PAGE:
Montrave case study: Three variations

This study was carried out to compare different methods of surveying breeding songbirds (Buckland 2006). The study area was an area of woodland and parkland at Montrave Estate near Leven in Fife, Scotland. The target species identified for testing the methods were common chaffinch (Fringilla coelebs), winter wren (Troglodytes troglodytes), great tit (Parus major) and European robin (Erithacus rubecula). For the point sampling methods, data were recorded at the 32 points shown in Fig. 3.1 of the book, while for the line transect survey, the transects shown by the diagonal lines were walked. Each point was surveyed twice by each method, and the detections from the two visits pooled. Similarly, each line was surveyed twice in the line transect survey, and data pooled. Total time in the field under each method was recorded. Detection distances were estimated with the aid of a laser rangefinder. For all methods, only males were recorded.

  • Method 1: conventional point transect survey.
    • The observer visited each point of the design, and recorded all males detected within a 5-minute period, together with their distances from the point.
  • Method 2: snapshot point transect survey.
    • The observer visited each point of the design, and recorded all males whose locations were known at a snapshot moment, together with their distances from the point. The observer used the time before the snapshot moment to locate birds, and the time following the snapshot moment to confirm locations. Birds whose location could not be confirmed were not recorded.
  • Method 3: cue-count survey.
    • The observer visited each point of the design, and recorded all songbursts detected within a 5-minute period, together with their distances from the point. The cue rate (songbursts per minute per bird) was estimated for birds located close to a point.
  • Method 4: line transect survey.
    • The observer walked along each line of the design, and recorded all males detected, together with their distances from the line.

We consider analyses for methods 2-4 here.

1 Snapshot point transect sampling

Open Distance project Montrave pointtransect snapshot. The analyses in this project are summarised in Tables 6.5 and 7.2 of the book.

Suppose we wish to analyse the wren data.

  1. Select analysis robin uniform cosine by clicking on it.
  2. Just above the analysis summaries, click on the icon immediately following Analysis: to create a new analysis.
  3. Double-click on the grey circle at the start of the analysis labelled robin uniform cosine 1.
  4. Click on the Inputs tab.
  5. Edit the analysis name to wren uniform cosine.
  6. Click on the “New” tab for Data filter.
  7. Edit the name of the new data filter to wren w 110.
  8. Click on the Data selection tab.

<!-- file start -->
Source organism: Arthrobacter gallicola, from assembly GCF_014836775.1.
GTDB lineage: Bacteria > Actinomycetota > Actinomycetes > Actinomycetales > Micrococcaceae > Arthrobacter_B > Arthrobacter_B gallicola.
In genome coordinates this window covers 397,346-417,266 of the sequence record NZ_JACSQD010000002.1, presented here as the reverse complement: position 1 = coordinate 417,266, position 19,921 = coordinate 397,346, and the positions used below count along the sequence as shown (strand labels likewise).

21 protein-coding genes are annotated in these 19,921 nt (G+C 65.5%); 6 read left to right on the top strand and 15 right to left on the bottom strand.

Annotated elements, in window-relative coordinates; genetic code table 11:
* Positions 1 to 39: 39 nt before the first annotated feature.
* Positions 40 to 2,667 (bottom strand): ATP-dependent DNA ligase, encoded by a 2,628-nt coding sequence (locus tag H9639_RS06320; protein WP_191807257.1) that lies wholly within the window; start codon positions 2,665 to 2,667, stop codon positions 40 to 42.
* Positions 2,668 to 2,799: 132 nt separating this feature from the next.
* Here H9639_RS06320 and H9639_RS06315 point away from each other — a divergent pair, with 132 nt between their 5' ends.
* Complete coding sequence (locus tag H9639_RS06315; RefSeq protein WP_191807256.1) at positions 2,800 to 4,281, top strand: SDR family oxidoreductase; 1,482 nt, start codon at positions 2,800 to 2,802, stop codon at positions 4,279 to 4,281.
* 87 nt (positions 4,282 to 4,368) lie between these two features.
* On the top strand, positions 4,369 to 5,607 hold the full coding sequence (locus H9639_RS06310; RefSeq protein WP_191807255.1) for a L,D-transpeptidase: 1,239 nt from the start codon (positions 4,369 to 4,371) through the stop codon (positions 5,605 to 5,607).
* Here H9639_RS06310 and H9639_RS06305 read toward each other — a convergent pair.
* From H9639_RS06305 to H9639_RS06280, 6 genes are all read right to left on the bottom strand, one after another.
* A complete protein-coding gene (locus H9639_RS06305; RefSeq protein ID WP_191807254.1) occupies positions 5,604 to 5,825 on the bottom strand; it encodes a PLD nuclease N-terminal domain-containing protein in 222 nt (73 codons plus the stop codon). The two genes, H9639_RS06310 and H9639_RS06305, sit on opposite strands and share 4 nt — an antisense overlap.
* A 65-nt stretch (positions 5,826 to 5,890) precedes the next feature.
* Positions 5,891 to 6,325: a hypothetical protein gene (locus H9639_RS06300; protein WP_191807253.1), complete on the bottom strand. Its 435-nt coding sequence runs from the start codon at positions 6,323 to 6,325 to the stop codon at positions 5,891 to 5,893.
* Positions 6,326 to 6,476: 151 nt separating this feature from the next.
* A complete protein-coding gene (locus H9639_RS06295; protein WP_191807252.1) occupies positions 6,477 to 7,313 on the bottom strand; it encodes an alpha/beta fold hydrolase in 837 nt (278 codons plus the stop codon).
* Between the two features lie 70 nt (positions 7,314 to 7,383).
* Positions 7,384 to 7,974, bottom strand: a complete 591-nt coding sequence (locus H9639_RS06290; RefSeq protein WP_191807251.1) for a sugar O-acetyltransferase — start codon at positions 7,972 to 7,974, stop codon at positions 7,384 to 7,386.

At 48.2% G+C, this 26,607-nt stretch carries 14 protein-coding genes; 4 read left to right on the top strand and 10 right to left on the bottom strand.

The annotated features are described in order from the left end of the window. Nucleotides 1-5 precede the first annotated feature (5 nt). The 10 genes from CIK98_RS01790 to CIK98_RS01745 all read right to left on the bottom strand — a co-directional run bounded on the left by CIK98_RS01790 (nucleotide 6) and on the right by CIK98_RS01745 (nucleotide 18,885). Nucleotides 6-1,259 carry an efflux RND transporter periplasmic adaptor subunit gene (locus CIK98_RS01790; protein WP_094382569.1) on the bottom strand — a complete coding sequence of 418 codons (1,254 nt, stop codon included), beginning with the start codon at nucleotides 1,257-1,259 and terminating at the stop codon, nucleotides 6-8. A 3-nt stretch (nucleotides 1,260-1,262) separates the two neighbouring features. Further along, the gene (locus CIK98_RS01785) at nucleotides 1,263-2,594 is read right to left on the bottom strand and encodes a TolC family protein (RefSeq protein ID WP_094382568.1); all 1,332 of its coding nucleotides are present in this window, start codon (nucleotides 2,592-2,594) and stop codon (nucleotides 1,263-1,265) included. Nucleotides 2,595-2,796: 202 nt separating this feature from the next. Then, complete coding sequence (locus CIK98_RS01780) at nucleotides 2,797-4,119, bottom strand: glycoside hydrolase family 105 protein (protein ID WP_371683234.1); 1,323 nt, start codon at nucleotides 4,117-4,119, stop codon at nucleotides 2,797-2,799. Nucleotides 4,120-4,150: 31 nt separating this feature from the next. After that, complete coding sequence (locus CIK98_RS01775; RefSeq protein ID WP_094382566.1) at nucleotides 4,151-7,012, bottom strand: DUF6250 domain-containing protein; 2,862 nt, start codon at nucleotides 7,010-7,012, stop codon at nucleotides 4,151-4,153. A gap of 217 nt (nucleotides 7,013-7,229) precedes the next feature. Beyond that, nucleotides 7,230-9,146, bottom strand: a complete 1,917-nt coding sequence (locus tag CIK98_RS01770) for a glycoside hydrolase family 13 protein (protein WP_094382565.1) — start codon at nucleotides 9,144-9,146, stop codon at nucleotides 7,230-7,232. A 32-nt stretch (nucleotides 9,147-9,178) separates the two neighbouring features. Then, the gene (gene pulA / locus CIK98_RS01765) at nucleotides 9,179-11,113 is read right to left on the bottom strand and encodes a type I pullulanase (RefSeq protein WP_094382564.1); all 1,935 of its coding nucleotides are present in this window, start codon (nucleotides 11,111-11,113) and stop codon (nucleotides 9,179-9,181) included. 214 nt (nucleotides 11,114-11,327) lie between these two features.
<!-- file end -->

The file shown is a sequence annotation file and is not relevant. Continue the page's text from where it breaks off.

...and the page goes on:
9. Double-click on species ='r' and change the r to w.
  10. Click on the Run tab.

This generates analyses for wren, which can be examined.

If we want to change the model in the above analysis, then before clicking on “Run”, we can click on the “New” tab for “Model definition”, then on “Detection function”, followed by “Models”, click on the choice of “Key function” and change it as required, and do the same for “Series expansion”.

The Distance project analyses the distance data assuming they are exact. If you select an analysis and select the “Inputs” tab, then select “Properties” for one of the model definitions, then “Detection function”, and finally “Diagnostics”, then you will see cutpoints specified for grouping the distance data. When cutpoints are specified in this way, they are used only for plotting histograms of the distance data and for calculating goodness-of-fit test statistics; the models are not fitted to the grouped data. If there is considerable rounding in the data, it may be a better option to analyse the grouped distance data. To do this, select “New” under “Data filter”, click on the “Intervals” tab, and specify the cutpoints.

2 Cue-counting

Open Distance project Montrave cuecount. The analyses in this project are summarised in Tables 10.5 and 10.6 of the book. Open the “Data” tab. You can see here how cue rate and its standard error have been added as additional fields. Otherwise, analysis options are much as for point transect sampling. Note however that the goodness-of-fit tests indicate poor fits; this arises because some birds give multiple cues from the same location, so that the recorded distances are not independent. This complicates selection of a good model.

3 Line transect sampling

Open Distance project Montrave linetransect. The analyses in this project are summarised in Tables 6.1 and 7.1 of the book. Options are as for point transect sampling, but note that there are fewer plots; this is because for line transect sampling, the probability density function f(y)f(y) has exactly the same shape as the detection function g(y)g(y) (Section 6.2.2 of the book), while this is not true for point transect sampling (Section 6.2.3).

References

Buckland, S. T. 2006. Point transect surveys for songbirds: Robust methodologies. The Auk 123:345–357.


This document describes a case study from
Distance Sampling: Methods and Applications
published by Springer


 

Also see Distance sampling website